Friday, December 9, 2011

Can it get any worse? Oh, yeah.

I had to coax myself into clambering out of my doomer sanctuary yesterday, where a cardinal shivered in the rosy rain of the Japanese maple outside my kitchen window.  I took a trip into the city, headed towards a reception for Judith Joy Ross, an amazing photographer I had met at the Tar Sands Protest in Washington DC, and who had kindly invited me to the reception for her latest exhibit at the Pace MacGill Gallery, just off Fifth Avenue.  Very swish.
While I was in Manhattan I took some photographs myself, and even though it has very little directly to do with the purpose of writing this blog at Wit's End (you know, trees dying from air pollution and if you don't, go up up up to the BasicPremise link!), I thought I would post some images - alternating with a letter to the editor written by an occupier... a letter that eloquently exposes the sham that our democracy has become.  It's a very frightening raw glimpse into the fascist control that is quickly destroying American democracy.  Aside from that essay, there are several interesting things to note about the images.  One, is the dearth of Christmas lights.  I'm not complaining - I think they are a hideous waste of energy.  But what does it portend that there are none?
Looking up and down Fifth Avenue...nothing?
I don't know if it's city budget cuts, or not.  By the end of the evening, there was but one star.
A fountain was the only gleam I found.
  Another concern of course of mine, is the sickly condition of the tree at Rockefeller Center. 

The rest of this post will be the letter mentioned above, and the opulent jewelry to be seen at Harry Winston's, Van Cleef & Arpel's, and Tiffany's.  OCCUPY them!
My name is Patrick Meighan, and I’m a husband, a father, a writer on the Fox animated sitcom “Family Guy”, and a member of the Unitarian Universalist Community Church of Santa Monica.
I was arrested at about 1 a.m. Wednesday morning with 291 other people at Occupy LA. I was sitting in City Hall Park with a pillow, a blanket, and a copy of Thich Nhat Hanh’s “Being Peace” when 1,400 heavily-armed LAPD officers in paramilitary SWAT gear streamed in. I was in a group of about 50 peaceful protestors who sat Indian-style, arms interlocked, around a tent (the symbolic image of the Occupy movement). The LAPD officers encircled us, weapons drawn, while we chanted “We Are Peaceful” and “We Are Nonviolent” and “Join Us.”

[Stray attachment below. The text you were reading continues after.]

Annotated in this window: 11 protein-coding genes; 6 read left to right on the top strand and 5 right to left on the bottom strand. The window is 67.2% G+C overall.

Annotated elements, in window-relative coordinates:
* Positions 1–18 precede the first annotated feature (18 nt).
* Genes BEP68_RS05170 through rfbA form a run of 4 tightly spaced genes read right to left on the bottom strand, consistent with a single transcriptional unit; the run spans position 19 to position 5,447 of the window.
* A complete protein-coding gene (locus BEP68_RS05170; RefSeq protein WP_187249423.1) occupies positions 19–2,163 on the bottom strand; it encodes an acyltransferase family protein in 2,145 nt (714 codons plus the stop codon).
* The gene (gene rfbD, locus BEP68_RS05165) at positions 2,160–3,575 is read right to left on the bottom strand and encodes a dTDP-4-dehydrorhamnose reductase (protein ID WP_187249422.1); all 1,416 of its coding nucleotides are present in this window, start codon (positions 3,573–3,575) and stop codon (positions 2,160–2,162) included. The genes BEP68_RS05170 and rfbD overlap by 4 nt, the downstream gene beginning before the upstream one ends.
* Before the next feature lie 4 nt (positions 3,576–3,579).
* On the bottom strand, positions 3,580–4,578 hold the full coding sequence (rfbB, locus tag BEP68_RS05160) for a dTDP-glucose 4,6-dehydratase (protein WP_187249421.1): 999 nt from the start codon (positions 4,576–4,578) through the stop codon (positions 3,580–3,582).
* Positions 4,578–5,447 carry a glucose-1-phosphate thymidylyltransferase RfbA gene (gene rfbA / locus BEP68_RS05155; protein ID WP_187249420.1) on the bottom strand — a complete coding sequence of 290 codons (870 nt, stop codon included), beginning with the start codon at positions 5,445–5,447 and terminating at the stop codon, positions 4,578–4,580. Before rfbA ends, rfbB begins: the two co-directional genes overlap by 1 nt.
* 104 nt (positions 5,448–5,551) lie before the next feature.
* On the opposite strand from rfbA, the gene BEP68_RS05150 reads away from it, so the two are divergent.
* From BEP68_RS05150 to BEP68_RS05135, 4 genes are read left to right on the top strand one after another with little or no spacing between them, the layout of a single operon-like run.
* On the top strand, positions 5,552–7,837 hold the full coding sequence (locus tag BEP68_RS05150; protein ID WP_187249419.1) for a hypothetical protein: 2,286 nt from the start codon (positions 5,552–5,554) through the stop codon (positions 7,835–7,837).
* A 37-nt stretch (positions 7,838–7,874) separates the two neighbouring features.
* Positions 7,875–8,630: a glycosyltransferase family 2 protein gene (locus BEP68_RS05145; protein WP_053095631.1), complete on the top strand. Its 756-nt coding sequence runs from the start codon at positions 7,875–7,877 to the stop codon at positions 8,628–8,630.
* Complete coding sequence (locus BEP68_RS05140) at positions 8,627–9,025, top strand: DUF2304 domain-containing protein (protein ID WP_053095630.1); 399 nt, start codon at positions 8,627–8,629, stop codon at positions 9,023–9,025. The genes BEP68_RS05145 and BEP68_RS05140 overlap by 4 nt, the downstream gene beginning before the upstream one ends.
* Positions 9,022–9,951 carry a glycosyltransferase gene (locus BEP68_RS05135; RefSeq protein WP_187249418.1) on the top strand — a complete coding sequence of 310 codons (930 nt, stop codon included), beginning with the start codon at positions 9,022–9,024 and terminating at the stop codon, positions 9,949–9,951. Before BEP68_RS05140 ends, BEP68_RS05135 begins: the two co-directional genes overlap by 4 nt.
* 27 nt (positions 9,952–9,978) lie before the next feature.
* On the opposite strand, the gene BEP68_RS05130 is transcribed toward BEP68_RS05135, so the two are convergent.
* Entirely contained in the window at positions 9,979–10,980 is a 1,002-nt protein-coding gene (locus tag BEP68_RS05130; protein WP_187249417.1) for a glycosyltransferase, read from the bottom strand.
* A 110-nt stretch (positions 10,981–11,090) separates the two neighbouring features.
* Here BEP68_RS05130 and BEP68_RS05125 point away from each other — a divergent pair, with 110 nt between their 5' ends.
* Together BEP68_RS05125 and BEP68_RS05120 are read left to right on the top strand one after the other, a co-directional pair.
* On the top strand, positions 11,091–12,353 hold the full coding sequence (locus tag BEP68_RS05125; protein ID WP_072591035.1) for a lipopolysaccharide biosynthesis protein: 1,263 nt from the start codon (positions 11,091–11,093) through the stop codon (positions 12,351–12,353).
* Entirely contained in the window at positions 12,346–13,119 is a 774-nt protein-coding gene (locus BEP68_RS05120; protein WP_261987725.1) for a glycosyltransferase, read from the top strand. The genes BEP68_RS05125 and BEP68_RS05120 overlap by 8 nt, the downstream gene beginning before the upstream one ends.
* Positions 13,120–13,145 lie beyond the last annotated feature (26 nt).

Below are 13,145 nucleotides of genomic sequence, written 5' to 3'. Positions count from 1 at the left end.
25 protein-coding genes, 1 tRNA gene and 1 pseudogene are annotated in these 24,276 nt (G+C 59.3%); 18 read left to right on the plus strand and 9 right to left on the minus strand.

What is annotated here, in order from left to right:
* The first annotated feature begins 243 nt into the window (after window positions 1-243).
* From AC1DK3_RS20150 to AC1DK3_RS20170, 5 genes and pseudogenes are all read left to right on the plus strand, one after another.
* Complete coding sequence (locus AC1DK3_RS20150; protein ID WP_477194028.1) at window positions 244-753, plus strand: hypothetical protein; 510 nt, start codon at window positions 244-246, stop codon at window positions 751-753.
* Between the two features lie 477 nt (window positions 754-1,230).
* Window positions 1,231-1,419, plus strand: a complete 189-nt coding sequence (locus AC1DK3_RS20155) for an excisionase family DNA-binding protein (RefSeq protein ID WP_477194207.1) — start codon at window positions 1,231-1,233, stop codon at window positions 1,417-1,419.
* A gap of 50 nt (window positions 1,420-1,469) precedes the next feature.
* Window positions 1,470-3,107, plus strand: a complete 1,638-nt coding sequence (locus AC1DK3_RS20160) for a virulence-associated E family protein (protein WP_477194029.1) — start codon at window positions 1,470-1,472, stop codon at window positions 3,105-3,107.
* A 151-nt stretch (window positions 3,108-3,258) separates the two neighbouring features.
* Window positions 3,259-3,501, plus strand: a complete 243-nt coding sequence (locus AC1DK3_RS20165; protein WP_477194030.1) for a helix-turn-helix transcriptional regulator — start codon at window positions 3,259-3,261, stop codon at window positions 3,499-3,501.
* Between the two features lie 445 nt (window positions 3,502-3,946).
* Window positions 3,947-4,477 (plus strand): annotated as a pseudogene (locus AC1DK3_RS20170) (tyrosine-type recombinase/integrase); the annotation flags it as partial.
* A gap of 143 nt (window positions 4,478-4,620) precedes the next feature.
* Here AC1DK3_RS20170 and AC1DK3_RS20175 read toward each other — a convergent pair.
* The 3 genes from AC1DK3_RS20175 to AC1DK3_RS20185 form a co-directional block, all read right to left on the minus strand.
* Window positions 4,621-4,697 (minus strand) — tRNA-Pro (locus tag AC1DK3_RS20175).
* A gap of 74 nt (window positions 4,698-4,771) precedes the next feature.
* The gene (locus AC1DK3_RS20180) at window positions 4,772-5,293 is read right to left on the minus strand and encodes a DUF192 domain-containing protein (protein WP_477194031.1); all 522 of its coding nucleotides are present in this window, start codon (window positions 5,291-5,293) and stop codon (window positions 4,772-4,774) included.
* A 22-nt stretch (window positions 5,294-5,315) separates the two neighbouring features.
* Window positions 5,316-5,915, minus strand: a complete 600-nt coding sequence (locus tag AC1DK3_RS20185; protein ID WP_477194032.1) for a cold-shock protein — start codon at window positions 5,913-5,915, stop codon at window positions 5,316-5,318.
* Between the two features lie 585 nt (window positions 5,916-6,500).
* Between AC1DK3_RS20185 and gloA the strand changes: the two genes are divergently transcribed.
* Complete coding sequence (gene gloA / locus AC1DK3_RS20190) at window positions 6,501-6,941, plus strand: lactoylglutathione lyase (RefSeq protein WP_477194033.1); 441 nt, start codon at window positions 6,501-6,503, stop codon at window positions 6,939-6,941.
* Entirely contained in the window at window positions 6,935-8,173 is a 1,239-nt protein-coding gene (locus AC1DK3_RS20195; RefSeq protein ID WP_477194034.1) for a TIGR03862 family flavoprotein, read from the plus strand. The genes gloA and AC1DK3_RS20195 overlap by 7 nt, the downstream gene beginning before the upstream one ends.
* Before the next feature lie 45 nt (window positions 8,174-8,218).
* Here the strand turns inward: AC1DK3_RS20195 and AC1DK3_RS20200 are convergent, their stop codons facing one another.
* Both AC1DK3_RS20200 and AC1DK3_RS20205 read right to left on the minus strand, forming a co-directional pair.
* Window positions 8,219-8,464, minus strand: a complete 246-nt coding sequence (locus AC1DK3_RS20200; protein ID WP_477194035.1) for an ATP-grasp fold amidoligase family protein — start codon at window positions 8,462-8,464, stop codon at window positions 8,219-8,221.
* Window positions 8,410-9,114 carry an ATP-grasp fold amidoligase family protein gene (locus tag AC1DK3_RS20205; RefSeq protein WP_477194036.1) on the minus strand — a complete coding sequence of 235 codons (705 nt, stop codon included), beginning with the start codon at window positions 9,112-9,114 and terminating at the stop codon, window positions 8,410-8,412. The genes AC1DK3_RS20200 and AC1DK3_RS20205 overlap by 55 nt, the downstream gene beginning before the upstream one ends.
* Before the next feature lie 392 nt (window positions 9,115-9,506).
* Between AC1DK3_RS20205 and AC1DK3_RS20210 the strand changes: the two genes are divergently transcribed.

As we sat there, encircled, a separate team of LAPD officers used knives to slice open every personal tent in the park. They forcibly removed anyone sleeping inside, and then yanked out and destroyed any personal property inside those tents, scattering the contents across the park. They then did the same with the communal property of the Occupy LA movement. For example, I watched as the LAPD destroyed a pop-up canopy tent that, until that moment, had been serving as Occupy LA’s First Aid and Wellness tent, in which volunteer health professionals gave free medical care to absolutely anyone who requested it.
As it happens, my family had personally contributed that exact canopy tent to Occupy LA, at a cost of several hundred of my family’s dollars. As I watched, the LAPD sliced that canopy tent to shreds, broke the telescoping poles into pieces and scattered the detritus across the park. Note that these were the objects described in subsequent mainstream press reports as “30 tons of garbage” that was “abandoned” by Occupy LA: personal property forcibly stolen from us, destroyed in front of our eyes and then left for maintenance workers to dispose of while we were sent to prison.
When the LAPD finally began arresting those of us interlocked around the symbolic tent, we were all ordered by the LAPD to unlink from each other (in order to facilitate the arrests). Each seated, nonviolent protester beside me who refused to cooperate by unlinking his arms had the following done to him: an LAPD officer would forcibly extend the protestor’s legs, grab his left foot, twist it all the way around and then stomp his boot on the insole, pinning the protestor’s left foot to the pavement, twisted backwards. Then the LAPD officer would grab the protestor’s right foot and twist it all the way the other direction until the non-violent protestor, in incredible agony, would shriek in pain and unlink from his neighbor.
It was horrible to watch, and apparently designed to terrorize the rest of us. At least I was sufficiently terrorized. I unlinked my arms voluntarily and informed the LAPD officers that I would go peacefully and cooperatively. I stood as instructed, and then I had my arms wrenched behind my back, and an officer hyperextended my wrists into my inner arms. It was super violent, it hurt really really bad, and he was doing it on purpose. When I involuntarily recoiled from the pain, the LAPD officer threw me face-first to the pavement. He had my hands behind my back, so I landed right on my face. The officer dropped with his knee on my back and ground my face into the pavement. It really, really hurt and my face started bleeding and I was very scared. I begged for mercy and I promised that I was honestly not resisting and would not resist.
My hands were then zipcuffed very tightly behind my back, where they turned blue. I am now suffering nerve damage in my right thumb and palm.
I was put on a paddywagon with other nonviolent protestors and taken to a parking garage in Parker Center. They forced us to kneel on the hard pavement of that parking garage for seven straight hours with our hands still tightly zipcuffed behind our backs. Some began to pass out. One man rolled to the ground and vomited for a long, long time before falling unconscious. The LAPD officers watched and did nothing.
At 9 a.m. we were finally taken from the pavement into the station to be processed. The charge was sitting in the park after the police said not to. It’s a misdemeanor. Almost always, for a misdemeanor, the police just give you a ticket and let you go. It costs you a couple hundred dollars. Apparently, that’s what happened with most every other misdemeanor arrest in LA that day.